Botulinum Neurotoxin for the Treatment of Migraine and Other Primary Headache Disorders: From Bench to Bedside

Authors


Address all correspondence to Dr. David W. Dodick, Department of Neurology, Mayo Clinic, 13400 East Shea Boulevard, Scottsdale, AZ 85259.

Abstract

Botulinum toxin type A, a neurotoxin, is effective for treating a variety of disorders of involuntary muscle contraction including cervical dystonia, blepharospasm, and hemifacial spasm. It inhibits neuromuscular signaling by blocking the release of acetylcholine at the neuromuscular junction. The biological effects of the toxin are transient, with normal neuronal signaling returning within approximately 3 to 6 months postinjection.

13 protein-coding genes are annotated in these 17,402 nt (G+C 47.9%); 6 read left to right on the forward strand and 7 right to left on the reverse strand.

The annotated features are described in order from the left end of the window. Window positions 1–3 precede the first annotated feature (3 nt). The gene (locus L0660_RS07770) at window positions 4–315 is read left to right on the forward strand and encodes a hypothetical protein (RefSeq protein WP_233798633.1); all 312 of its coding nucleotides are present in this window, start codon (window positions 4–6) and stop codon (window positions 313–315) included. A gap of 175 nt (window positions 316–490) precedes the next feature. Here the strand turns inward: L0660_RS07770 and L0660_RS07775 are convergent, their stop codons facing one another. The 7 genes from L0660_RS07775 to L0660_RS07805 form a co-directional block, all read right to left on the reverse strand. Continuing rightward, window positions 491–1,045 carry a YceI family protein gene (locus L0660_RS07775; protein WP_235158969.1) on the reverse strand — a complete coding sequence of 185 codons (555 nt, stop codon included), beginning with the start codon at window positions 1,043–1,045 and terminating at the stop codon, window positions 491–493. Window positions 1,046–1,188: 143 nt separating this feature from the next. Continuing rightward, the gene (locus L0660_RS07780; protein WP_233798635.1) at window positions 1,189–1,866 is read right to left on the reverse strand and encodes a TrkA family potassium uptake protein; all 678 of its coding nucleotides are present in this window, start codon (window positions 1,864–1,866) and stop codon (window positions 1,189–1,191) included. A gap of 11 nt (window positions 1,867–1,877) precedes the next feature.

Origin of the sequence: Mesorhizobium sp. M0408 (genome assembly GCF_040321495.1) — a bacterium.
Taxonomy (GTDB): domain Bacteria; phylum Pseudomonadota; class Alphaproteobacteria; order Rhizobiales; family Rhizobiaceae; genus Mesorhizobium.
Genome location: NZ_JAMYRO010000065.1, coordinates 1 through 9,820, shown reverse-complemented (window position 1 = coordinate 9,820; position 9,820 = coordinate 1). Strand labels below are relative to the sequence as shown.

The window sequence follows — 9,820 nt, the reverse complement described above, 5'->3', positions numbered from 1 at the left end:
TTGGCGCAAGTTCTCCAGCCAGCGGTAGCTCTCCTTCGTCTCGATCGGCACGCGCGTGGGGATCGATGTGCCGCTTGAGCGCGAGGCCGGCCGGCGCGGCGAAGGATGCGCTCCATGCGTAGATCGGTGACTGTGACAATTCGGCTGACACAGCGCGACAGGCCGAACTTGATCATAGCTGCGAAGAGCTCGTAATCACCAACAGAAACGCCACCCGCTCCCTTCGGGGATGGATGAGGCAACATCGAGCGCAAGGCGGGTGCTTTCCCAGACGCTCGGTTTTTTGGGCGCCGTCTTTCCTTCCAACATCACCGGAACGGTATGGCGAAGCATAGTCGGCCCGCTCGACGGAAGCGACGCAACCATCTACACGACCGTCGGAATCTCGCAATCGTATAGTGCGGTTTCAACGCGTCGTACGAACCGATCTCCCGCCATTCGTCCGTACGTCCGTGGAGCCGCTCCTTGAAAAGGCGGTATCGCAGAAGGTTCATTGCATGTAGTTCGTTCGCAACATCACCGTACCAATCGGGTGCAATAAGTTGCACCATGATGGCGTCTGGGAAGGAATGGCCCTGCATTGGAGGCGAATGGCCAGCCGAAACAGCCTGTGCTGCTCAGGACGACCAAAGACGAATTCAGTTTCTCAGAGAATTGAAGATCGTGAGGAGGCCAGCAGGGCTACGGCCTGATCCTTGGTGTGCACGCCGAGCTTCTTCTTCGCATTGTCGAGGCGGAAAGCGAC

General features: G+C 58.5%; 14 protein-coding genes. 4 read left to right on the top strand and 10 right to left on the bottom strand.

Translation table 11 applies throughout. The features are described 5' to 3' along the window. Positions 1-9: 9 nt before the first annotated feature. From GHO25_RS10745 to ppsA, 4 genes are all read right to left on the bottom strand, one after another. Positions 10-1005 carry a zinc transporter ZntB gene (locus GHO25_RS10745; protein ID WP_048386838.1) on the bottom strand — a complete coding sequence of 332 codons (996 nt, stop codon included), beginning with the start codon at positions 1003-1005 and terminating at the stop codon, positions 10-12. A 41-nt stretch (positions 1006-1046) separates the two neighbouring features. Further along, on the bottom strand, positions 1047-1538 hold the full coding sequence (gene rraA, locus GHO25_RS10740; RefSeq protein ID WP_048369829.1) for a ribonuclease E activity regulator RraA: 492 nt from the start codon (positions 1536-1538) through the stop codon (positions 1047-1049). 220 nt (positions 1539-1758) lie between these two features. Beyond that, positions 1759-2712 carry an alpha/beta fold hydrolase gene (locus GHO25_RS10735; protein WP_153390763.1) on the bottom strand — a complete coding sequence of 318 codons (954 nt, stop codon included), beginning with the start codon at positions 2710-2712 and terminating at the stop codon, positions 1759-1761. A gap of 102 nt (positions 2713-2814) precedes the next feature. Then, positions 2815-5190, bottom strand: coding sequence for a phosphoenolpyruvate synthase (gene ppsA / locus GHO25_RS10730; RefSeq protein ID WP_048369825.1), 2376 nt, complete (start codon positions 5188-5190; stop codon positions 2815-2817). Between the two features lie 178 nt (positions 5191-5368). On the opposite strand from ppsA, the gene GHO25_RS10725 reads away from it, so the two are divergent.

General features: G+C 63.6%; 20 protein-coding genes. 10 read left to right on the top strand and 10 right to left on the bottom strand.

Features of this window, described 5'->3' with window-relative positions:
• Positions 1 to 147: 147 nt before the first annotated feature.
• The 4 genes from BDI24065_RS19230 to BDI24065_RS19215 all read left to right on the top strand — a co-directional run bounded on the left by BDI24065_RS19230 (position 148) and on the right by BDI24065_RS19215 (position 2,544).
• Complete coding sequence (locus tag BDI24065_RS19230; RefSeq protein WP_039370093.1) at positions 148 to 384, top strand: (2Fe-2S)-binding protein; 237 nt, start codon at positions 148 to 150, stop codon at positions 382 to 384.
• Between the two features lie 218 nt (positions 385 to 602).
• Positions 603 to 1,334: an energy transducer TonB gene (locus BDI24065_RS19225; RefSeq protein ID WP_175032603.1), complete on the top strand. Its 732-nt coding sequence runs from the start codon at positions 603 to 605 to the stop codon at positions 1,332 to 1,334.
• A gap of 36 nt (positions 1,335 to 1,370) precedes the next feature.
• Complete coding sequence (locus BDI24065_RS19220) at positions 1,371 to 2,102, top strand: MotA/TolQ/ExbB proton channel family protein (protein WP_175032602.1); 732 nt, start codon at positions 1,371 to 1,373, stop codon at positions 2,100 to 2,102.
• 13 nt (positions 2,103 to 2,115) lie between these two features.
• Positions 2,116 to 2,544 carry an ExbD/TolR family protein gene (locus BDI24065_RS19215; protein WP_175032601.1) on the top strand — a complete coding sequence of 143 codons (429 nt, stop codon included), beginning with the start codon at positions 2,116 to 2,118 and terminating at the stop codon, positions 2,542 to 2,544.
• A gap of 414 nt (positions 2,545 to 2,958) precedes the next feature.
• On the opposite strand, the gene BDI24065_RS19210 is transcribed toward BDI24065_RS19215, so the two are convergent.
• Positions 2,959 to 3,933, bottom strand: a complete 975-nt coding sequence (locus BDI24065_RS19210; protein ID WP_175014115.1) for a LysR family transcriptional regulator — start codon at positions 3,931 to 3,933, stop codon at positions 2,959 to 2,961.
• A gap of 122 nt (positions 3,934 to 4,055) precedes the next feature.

Recent clinical findings suggest that botulinum toxin type A may inhibit pain associated with migraine and other types of headache. However, the mechanism by which this toxin inhibits pain is not fully understood and is under investigation. Research findings suggest that botulinum toxin type A inhibits the release of neurotransmitters from nociceptive nerve terminals and, in this way, may possess an analgesic effect. A number of retrospective open-label chart reviews and 3 double-blind, placebo-controlled trials have demonstrated that localized injections of botulinum toxin type A significantly reduce the frequency, severity, and disability associated with migraine headaches. Although the majority of patients in these studies experienced no botulinum toxin type A-mediated side effects, a small percentage of patients did report transient minor side effects including blepharoptosis, diplopia, and injection-site weakness. Currently, 4 randomized, placebo-controlled, clinical trials are being conducted to evaluate the efficacy, optimal dosing, and side-effect profile of botulinum toxin type A as a novel treatment for migraine and other types of headache. These studies may provide further evidence that botulinum toxin type A is an effective option for the preventive treatment of migraine.

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